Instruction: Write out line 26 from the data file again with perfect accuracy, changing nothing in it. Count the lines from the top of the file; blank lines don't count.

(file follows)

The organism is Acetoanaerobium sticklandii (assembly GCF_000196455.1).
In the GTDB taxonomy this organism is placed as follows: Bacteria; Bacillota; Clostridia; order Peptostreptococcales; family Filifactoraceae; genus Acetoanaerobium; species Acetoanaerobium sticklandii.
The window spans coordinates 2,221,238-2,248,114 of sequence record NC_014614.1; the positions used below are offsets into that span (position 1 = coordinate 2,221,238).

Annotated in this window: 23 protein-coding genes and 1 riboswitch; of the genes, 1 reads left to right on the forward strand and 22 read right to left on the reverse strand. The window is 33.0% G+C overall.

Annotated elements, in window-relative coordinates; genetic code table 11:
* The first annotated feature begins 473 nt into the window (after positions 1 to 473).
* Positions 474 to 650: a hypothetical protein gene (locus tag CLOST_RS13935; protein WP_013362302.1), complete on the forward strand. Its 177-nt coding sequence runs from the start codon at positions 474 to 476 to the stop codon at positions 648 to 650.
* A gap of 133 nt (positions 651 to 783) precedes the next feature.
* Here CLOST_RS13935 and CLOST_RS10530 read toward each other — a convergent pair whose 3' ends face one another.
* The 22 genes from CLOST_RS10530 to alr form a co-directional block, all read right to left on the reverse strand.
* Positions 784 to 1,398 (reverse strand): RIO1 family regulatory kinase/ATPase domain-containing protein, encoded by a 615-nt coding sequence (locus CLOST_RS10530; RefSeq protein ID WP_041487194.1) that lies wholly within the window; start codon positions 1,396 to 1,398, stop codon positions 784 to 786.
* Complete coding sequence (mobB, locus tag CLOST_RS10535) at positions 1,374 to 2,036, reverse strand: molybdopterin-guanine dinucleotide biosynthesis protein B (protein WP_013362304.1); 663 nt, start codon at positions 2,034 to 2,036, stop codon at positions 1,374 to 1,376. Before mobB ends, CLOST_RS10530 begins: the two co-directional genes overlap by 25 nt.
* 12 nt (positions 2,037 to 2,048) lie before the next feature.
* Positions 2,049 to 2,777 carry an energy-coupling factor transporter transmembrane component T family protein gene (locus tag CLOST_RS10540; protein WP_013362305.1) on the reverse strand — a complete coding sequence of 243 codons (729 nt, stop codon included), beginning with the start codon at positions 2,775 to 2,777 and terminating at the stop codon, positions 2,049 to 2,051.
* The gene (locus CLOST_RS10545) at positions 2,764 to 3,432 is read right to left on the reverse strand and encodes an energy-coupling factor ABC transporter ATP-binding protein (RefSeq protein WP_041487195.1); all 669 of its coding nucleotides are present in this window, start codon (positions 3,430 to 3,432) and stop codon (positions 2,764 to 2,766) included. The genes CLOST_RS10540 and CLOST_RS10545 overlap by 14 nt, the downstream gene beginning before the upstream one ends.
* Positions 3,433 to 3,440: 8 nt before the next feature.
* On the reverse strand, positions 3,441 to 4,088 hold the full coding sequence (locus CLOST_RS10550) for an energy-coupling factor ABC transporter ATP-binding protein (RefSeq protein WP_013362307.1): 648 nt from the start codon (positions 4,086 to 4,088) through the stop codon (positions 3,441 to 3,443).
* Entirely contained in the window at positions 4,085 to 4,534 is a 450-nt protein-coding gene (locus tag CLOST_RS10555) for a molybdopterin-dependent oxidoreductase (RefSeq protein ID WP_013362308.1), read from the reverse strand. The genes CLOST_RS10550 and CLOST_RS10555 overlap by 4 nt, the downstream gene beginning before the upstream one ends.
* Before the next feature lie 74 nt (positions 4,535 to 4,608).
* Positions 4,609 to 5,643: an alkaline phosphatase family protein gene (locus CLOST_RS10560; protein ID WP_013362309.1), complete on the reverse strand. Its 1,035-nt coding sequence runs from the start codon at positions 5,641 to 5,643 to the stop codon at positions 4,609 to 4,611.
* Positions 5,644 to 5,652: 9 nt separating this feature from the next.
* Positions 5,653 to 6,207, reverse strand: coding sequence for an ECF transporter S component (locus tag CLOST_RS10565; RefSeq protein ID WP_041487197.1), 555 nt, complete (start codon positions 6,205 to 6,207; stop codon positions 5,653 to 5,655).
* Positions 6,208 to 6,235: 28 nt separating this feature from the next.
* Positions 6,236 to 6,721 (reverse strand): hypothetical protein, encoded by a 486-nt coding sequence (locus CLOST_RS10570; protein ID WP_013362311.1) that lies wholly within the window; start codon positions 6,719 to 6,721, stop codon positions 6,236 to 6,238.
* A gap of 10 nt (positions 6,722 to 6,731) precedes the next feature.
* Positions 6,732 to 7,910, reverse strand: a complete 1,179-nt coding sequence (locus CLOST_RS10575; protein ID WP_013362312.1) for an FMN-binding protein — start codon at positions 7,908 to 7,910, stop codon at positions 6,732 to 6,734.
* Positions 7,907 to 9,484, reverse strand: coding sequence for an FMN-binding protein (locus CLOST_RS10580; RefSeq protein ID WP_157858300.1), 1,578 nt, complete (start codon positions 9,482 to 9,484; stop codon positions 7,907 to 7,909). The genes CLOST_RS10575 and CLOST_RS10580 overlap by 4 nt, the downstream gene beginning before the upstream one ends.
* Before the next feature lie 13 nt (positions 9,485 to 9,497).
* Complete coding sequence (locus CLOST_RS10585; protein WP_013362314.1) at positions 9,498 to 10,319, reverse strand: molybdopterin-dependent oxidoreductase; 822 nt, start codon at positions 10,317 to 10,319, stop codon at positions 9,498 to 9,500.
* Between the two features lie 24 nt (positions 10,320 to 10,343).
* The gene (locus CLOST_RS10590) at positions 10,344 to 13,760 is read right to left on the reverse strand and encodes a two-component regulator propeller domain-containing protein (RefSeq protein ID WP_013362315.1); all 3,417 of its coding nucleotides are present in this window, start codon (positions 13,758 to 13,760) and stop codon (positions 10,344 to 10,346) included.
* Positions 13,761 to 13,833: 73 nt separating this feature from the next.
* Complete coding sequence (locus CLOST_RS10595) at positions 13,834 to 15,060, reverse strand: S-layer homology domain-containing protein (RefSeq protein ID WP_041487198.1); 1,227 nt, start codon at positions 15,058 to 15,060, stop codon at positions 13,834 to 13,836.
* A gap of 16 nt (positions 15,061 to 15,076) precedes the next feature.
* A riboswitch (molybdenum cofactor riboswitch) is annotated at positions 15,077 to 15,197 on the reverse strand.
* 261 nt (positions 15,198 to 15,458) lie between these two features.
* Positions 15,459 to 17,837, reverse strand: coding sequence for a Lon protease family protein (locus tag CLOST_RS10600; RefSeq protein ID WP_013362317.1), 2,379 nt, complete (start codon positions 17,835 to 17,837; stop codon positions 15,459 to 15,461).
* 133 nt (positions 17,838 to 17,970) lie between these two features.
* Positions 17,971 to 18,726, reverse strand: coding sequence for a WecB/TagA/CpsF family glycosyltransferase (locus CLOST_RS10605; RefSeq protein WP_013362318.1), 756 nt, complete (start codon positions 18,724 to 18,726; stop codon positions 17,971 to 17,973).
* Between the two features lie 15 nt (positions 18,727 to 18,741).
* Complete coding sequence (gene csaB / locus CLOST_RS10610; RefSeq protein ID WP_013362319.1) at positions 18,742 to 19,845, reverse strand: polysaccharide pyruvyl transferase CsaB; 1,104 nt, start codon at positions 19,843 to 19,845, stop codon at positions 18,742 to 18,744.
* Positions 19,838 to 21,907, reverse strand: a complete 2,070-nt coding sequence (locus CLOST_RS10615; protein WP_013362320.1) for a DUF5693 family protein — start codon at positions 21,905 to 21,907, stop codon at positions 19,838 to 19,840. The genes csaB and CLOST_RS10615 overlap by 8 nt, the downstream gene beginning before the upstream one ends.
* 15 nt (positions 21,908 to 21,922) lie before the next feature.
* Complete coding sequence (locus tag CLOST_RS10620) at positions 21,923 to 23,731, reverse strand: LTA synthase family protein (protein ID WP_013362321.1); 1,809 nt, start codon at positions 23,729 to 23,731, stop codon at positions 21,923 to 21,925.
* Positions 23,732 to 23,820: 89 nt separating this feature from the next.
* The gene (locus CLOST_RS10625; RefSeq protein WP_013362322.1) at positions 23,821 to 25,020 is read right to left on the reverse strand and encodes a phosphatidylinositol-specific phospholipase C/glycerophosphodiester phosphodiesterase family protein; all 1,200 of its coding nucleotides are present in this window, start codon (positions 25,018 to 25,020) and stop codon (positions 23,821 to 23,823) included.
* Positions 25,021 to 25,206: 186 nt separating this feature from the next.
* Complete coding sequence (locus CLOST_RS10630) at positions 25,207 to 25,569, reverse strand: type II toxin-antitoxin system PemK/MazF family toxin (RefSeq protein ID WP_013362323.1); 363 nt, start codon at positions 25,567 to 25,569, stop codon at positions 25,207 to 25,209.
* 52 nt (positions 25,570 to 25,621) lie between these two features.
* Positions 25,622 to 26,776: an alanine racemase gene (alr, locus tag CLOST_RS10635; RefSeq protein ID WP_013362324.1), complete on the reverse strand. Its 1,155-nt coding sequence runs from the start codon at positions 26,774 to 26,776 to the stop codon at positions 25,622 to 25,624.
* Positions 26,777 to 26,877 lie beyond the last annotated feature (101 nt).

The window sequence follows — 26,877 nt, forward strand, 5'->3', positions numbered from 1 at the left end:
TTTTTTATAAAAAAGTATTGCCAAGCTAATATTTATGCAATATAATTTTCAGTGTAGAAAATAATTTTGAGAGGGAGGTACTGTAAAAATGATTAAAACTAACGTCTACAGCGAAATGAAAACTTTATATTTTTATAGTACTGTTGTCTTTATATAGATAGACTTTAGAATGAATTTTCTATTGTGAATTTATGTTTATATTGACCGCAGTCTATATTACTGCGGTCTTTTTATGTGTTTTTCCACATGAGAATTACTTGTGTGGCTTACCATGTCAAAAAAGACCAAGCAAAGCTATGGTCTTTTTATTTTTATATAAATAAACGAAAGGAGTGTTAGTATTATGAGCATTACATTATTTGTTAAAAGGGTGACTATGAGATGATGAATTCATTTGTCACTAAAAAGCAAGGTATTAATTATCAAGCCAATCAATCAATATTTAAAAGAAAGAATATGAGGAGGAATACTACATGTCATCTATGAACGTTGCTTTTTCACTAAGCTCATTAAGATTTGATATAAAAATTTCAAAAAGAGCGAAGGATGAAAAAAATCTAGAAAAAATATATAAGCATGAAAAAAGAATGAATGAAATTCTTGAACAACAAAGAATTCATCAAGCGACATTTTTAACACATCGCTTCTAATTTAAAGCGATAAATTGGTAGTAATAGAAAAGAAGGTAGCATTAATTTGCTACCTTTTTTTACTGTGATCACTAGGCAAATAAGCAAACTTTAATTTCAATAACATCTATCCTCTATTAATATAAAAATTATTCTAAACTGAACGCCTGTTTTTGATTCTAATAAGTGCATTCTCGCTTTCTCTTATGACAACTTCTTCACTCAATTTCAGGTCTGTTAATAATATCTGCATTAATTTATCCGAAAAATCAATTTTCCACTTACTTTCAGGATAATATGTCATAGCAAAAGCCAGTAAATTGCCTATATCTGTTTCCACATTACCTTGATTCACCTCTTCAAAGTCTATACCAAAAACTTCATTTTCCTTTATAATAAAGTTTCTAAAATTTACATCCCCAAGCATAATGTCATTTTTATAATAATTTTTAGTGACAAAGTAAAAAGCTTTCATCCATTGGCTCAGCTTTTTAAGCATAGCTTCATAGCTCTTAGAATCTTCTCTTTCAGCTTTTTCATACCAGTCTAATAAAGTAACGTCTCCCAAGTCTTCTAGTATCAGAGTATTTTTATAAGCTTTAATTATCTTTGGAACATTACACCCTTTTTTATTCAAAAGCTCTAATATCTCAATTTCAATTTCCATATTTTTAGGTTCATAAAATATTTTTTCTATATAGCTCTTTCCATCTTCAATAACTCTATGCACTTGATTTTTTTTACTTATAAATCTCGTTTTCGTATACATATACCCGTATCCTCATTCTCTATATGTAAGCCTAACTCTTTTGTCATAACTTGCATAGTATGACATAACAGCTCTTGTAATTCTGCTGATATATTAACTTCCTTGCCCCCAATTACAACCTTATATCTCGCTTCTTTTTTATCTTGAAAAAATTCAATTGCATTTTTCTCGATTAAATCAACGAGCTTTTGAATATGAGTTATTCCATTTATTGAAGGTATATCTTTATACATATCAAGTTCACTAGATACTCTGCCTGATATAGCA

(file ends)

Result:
* Positions 6,732 to 7,910, reverse strand: a complete 1,179-nt coding sequence (locus CLOST_RS10575; protein ID WP_013362312.1) for an FMN-binding protein — start codon at positions 7,908 to 7,910, stop codon at positions 6,732 to 6,734.